A deed tax was inaugurated in our country during the Eastern Chin Dynasty slightly more than 1,600 years ago, with contracts transferring land and building titles as the basis of assessment. At that time, since no modern type of taxation such as income tax, commodity tax, customs duties, or dues had been introduced to China, the deed tax, and the tax on farmland, were the most important sources of the government’s fiscal revenue.
The Act on Deed Tax currently in force has been amended seven times since it was first promulgated in December 1940, with unification of the collection of the deed tax not being attained until December 1945, when the MOF announced The Guidelines for the Assessment of Standard Prices for immovable property for the whole country. In July 1964, the deed tax was designated a local tax. In recent years, the revenue realized from the collection of the deed tax has constituted around 0.9% of total tax revenue and has become one of the major sources of fiscal revenue for local governments.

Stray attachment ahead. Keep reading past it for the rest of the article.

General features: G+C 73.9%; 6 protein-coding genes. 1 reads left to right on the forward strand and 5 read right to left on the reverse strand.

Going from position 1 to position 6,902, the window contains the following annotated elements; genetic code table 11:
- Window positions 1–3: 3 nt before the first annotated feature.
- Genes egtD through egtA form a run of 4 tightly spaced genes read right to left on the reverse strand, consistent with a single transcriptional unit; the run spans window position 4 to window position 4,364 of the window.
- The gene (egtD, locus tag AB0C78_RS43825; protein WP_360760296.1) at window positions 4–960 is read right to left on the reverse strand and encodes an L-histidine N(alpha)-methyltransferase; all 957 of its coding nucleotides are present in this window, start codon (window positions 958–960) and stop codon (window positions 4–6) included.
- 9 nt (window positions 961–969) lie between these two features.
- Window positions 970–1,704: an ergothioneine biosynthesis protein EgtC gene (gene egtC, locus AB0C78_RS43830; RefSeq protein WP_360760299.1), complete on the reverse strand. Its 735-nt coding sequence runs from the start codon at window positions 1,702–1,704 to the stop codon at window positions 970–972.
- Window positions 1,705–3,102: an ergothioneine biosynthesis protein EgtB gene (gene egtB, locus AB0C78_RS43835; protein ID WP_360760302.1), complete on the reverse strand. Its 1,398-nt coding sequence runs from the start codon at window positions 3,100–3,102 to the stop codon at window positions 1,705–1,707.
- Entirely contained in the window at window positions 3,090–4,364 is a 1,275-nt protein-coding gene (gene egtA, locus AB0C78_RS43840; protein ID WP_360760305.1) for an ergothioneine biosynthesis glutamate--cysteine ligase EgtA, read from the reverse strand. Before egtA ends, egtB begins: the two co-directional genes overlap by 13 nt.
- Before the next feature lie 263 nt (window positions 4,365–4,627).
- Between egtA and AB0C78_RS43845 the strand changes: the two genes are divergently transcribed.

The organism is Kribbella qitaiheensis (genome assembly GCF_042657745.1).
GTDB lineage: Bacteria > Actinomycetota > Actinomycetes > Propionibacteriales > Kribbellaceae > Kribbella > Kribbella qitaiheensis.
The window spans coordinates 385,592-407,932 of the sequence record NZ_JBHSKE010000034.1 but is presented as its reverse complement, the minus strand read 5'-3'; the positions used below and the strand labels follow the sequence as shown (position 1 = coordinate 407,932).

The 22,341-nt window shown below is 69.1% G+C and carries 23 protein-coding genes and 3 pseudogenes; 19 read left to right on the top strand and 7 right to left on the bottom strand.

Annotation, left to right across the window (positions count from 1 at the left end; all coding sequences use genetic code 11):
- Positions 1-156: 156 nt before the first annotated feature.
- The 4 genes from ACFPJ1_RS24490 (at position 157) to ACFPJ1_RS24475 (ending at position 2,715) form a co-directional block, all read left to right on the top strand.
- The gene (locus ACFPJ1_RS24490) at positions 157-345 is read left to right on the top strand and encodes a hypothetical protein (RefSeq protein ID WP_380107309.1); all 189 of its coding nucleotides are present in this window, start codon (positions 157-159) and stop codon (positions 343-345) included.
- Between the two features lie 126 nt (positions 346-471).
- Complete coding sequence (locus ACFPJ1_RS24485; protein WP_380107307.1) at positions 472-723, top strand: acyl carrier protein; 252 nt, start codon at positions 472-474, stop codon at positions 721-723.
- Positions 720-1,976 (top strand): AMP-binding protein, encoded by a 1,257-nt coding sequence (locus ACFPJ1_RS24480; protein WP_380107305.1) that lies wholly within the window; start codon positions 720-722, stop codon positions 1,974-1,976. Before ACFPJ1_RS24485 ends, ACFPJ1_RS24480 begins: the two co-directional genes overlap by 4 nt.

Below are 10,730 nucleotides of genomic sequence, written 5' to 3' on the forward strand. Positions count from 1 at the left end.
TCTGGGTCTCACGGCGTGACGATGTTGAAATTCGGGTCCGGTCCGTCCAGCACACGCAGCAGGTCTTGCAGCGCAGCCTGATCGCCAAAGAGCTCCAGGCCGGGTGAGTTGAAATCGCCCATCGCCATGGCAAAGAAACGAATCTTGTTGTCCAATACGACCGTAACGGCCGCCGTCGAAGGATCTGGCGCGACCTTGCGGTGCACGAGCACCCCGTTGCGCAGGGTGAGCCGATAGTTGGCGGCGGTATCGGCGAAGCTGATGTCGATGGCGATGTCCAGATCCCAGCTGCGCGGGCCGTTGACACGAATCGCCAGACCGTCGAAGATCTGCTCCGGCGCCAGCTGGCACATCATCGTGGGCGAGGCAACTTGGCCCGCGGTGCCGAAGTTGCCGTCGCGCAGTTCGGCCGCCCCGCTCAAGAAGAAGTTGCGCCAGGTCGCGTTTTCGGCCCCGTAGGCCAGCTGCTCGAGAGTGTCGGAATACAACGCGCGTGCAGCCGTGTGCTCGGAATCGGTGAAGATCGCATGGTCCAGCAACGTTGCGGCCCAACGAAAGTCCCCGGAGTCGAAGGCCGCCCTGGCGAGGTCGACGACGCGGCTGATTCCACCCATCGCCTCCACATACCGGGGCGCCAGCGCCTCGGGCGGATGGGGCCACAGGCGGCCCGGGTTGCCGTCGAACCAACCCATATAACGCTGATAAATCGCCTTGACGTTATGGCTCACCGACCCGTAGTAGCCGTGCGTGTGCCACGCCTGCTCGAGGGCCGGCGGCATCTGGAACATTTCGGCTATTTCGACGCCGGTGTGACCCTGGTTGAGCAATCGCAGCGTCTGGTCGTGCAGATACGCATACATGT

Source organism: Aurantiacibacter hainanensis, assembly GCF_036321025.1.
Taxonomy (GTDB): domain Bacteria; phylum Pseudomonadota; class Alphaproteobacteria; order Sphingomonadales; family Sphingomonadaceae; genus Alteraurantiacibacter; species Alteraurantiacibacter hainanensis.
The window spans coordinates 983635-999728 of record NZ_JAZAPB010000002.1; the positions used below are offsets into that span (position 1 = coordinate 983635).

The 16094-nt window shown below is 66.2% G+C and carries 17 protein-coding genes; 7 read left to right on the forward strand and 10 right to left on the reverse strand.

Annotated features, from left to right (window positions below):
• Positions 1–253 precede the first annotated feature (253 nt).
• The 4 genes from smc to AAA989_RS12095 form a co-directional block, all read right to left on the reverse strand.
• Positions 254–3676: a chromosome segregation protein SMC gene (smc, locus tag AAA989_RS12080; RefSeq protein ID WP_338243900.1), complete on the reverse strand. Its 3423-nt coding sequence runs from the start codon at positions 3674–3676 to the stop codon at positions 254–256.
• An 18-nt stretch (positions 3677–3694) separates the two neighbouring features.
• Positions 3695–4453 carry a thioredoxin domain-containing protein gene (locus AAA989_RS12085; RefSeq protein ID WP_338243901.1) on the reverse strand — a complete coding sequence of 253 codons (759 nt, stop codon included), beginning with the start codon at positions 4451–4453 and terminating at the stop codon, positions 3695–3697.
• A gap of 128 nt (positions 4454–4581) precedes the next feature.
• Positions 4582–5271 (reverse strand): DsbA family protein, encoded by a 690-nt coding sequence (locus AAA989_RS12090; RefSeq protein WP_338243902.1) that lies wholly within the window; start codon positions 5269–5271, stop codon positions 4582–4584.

In January 1951, the Executive Yuan promulgated The Provisional Measures for Uniform Collection of Various Taxes and Assessments in Taiwan Province during the Period of Communist Rebellion under which collection of the deed tax was suspended. In its place, a land registration fee was imposed in accordance with the Land Act at a rate of 1%, and as such a rate was far below the then effective average rate of 5% for the deed tax, financing for local governments was seriously affected.
As a result, collection of the deed tax was resumed and has been continued since February 1952.